Today, I got upgraded to the latest soon-to-be released version of Netvibes Homepage, currently code named Ginger. I have to say, I like the new polished look they have. I haven’t had a chance to give it the complete dig … Continue reading
So who are the micro-bloggers? Well, everyone can be one, but there are a lot of people doing it right now. People you probably know, but many that you don’t. You are probably asking “Why would I want to tell the whole world I’m going to see a movie, or that I’m watching television?” and you are correct to ask it, but the question doesn’t really have definitive answer. In fact, once you stop asking this question, you’ll find that micro-blogging is easy. The trick, lies in convincing your friends to sign up and use the service(s) as well so you are all “in the know” on each other’s activities. Continue reading
Posted in Technology
My question is, do the sites really work? I mean Firefox is doing fine true, but that was more due to the full page New York Times ad that SpreadFirefox helped raise money for. So while the website itself brought the community together for the purpose of marketing, is it the website or rather the efforts of those behind the website that are helping the products? I guess one could argue that they are one and the same. However, why create a second website? OpenID already has a pretty nice looking website (OpenID.net). Does it really need a second one to explain the benefits and such of OpenID? Continue reading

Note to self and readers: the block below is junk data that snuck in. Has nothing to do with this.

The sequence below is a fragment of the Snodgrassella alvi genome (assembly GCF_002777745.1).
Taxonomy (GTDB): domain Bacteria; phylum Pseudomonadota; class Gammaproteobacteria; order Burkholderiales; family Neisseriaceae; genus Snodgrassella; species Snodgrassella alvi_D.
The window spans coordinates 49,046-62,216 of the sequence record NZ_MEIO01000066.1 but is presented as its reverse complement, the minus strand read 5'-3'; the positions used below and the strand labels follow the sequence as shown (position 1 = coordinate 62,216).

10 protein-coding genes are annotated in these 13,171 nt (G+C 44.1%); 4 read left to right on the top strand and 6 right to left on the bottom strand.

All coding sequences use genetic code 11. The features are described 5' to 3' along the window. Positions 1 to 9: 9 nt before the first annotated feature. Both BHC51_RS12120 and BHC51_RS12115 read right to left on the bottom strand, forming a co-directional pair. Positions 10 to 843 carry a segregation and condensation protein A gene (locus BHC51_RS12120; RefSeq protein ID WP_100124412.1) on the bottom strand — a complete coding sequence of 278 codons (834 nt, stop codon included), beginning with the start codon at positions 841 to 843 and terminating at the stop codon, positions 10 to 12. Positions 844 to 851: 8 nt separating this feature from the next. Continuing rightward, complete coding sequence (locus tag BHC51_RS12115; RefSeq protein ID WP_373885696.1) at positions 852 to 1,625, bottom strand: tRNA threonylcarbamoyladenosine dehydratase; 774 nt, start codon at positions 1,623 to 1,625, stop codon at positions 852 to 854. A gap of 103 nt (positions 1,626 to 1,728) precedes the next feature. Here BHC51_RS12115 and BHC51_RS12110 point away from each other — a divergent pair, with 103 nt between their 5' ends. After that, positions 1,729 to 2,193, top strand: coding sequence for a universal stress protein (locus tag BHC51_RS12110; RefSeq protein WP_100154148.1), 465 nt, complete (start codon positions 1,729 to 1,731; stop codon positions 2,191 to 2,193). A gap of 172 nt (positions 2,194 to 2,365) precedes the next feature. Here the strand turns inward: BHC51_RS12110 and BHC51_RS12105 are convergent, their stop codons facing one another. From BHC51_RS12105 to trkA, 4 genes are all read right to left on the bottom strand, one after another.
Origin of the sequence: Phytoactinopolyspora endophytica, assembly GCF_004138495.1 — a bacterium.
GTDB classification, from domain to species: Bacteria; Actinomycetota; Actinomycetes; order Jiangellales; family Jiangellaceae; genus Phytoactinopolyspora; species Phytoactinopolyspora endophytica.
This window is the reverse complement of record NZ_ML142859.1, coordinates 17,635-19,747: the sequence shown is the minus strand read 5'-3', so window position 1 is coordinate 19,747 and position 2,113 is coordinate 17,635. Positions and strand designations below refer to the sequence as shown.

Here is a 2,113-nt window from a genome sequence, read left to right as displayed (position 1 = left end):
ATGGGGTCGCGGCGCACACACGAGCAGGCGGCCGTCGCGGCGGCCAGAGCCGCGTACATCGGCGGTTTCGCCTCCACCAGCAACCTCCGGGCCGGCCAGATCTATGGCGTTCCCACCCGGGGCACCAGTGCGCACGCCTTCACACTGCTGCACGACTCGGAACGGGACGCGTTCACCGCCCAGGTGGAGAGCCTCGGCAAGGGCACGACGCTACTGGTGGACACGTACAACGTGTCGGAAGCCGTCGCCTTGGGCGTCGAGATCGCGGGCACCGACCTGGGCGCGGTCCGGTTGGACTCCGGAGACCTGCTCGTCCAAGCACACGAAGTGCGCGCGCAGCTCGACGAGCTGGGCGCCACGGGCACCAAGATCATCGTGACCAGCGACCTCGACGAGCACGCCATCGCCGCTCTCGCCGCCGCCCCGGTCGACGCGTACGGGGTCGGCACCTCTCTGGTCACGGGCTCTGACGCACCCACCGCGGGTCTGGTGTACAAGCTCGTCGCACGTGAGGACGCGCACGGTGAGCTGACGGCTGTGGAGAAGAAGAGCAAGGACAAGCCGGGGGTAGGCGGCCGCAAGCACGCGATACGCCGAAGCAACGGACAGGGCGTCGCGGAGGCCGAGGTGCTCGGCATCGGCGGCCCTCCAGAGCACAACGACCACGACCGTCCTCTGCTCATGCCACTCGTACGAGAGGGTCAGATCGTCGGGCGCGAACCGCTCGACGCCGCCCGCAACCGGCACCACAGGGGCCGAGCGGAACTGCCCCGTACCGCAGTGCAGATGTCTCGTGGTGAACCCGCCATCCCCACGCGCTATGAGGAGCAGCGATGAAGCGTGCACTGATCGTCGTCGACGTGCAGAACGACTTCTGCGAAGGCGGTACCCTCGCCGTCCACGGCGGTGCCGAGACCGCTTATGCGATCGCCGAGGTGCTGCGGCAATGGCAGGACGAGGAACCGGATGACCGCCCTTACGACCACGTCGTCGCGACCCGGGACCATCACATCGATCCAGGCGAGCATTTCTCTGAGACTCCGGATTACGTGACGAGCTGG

So it calls into question, who exactly owns the data on the social network sites? We all automatically assume that because we put the data there, add the friends, make the connections, install the applications (linking them to their respective site where applicable) that we own that data. After all the data is about us. We input it, why should we not own it? That is where the privacy issues come from. If you don’t own the data on a social networking site, then who does own the data, and what can they legally do with that data? These are some serious issues to concern yourself with. If you do not own that data and the site can do with it whatever it pleases, then you basically have zero privacy when it comes to your data on that particular site. Continue reading
As you can tell from this morning’s post, I received a Jaiku invite. Jaiku is a Twitter like service that was acquired by Google in October of 2007. I was interested in trying out Jaiku for several reasons: I want … Continue reading
Posted in Technology
Thank you Walter for sending me the Jaiku invite. You totally rock! Now to see how the service compares with Twitter and Pownce.